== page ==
Finding meaning in a messy life

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February is full of cultural holidays that celebrate cleaning and decluttering your house. For several years in a row, I tried to use Imbolc, which is at the beginning of the month, as a good deadline to have everything from Christmas and the closed-in winter months thoroughly eradicated. 

Waiting until the last minute to officially finish any project (the days and weeks before a deadline are for puttering, tinkering and worrying) worked in my 20s and 30s before I had children. Now I can’t stay up all night. Even if I could, I wouldn’t; I can’t make myself even want to do things like that anymore. Which means instead of making a big push to finish a large-scale cleaning project, I now seem to get stuck in the “it gets worse before it gets better phase.” 

I’ve learned so much about how to be me in the 44 years I’ve been doing it. Tough love, for example, is not effective. Gentleness and grace go a long way. A little self-induced brainwashing via repetitive internal mantras is also effective. Aspirational gazing at the social media accounts of women who are fantastic housekeepers actually helps me find the motivation to clean. Set too big of a project with too soon a deadline, and I am doomed to fail, though I usually don’t remember that until I’m at least halfway invested. 

A few Februaries ago, for example, in a fit of Marie Kondo-ing, I piled every article of clothing I owned on the guest bed and tasked myself with giving most of it away. The pile sat there for months. 

Eventually, I did sort through it and give a lot of it away, but the result was a minor devastation that still lingers. I gave away the truly ridiculous — narrow-legged pants that neither fit nor had sentiment value, a lovely flowered dress with no zipper that I kept meaning to makeover once I learned to sew. (Will I ever learn to sew? I really want to learn to sew.) So many ideas of who I was and who I still might become captured in the fabric of those garments.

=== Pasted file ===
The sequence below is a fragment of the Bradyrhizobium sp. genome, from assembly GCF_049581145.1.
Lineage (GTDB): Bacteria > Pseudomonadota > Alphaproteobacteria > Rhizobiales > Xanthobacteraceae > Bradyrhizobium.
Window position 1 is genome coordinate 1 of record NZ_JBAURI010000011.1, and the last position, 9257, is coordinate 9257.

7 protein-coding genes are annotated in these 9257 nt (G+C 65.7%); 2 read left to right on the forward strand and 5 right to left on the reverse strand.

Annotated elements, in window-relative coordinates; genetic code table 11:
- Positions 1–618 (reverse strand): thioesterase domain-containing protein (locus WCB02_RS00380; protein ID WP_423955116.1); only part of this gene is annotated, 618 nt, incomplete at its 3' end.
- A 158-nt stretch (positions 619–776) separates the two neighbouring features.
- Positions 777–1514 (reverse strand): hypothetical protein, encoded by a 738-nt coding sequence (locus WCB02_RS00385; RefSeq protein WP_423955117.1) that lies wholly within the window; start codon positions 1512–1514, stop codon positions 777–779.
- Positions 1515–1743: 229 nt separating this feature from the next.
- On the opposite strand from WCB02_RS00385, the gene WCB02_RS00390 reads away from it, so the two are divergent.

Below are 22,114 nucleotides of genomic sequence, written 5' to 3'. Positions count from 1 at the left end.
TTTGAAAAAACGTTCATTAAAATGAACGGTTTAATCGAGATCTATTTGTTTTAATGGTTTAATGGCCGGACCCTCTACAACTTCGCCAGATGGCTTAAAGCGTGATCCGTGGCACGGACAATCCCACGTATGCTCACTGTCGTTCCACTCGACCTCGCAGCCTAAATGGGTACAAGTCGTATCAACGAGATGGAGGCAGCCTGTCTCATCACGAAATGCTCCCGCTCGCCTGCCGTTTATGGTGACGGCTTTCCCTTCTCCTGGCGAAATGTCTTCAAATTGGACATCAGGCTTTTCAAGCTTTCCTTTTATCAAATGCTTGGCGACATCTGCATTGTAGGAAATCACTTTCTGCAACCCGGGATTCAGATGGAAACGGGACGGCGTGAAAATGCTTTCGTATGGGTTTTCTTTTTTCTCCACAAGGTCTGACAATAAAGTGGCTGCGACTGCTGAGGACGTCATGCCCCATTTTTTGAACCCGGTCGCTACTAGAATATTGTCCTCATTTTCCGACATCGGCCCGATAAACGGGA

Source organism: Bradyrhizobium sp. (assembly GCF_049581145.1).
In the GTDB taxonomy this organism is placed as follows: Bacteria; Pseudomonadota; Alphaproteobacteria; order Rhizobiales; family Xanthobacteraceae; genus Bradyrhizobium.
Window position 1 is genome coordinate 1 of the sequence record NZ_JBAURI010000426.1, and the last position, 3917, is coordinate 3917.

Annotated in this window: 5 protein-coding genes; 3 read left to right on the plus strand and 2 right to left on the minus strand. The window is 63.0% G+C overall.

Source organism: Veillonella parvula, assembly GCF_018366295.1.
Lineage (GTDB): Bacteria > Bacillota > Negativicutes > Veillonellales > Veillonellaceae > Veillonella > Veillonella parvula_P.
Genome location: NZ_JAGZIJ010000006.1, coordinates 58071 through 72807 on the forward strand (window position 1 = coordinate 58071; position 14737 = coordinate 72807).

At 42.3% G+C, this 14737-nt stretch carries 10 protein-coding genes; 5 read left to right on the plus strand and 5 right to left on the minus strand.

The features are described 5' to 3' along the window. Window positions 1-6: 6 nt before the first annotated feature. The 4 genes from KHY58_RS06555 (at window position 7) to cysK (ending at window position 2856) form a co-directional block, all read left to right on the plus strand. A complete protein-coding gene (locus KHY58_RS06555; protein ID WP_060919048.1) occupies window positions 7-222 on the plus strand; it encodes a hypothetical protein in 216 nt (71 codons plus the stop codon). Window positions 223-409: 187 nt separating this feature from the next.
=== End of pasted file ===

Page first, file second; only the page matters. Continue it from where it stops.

I wanted to move from being to becoming. I still do. I didn’t want my belongings to hold me back. I still don’t. It’s hard to relax in a house filled with all the things you haven’t accomplished. But I still miss, like REALLY miss, a lot of the stuff I gave away. 

Lunar New Year is another holiday that advocates for a thorough declutter and deep clean. I tried to do a deep clean for that this year, too, and though the house did get cleaner, it was by no means clean. Cleared of the clutter the living room appeared temporarily spacious, but there were still piles of dust, pet hair, abandoned hair ties, Legos and slow-moving box elder bugs accumulating beneath the propane heater, the couches, the large comfy chair that’s too big for our small house. Where does it all come from?

It comes from us. All the larger items anyway. The dust sifts down from inside the walls. The bugs creep through the cracks. After 100 winters of expanding and contracting the wood frame and plaster of our home no longer sit snugly against the floorboards. In other words, no matter how much I clean, this house will never be CLEAN.

This week is my birthday. After a few weeks of warmer weather, storms and deep cold are expected to roll our way. It will be a good time to tackle indoor jobs and I’d like to give myself the gift of less clutter and more room to move around. But, I also want to give myself the gift of tenderness. 

Life is messy — always has been, always will be — and while a tidy room is certainly a pleasant thing, so is building pillow forts with kids, making tasty meals and undertaking crafting projects from a bunch of random stuff you probably should have decluttered years ago, but thankfully did not.

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Eliza Blue is a shepherd, folk musician and writer residing in western South Dakota. In addition to writing her weekly column, Little Pasture on the Prairie, she writes and produces audio postcards from her ranch and just released her first book, Accidental Rancher. She also has a weekly show, Live from the Home Farm, that broadcasts on social media every Saturday night from her ranch.

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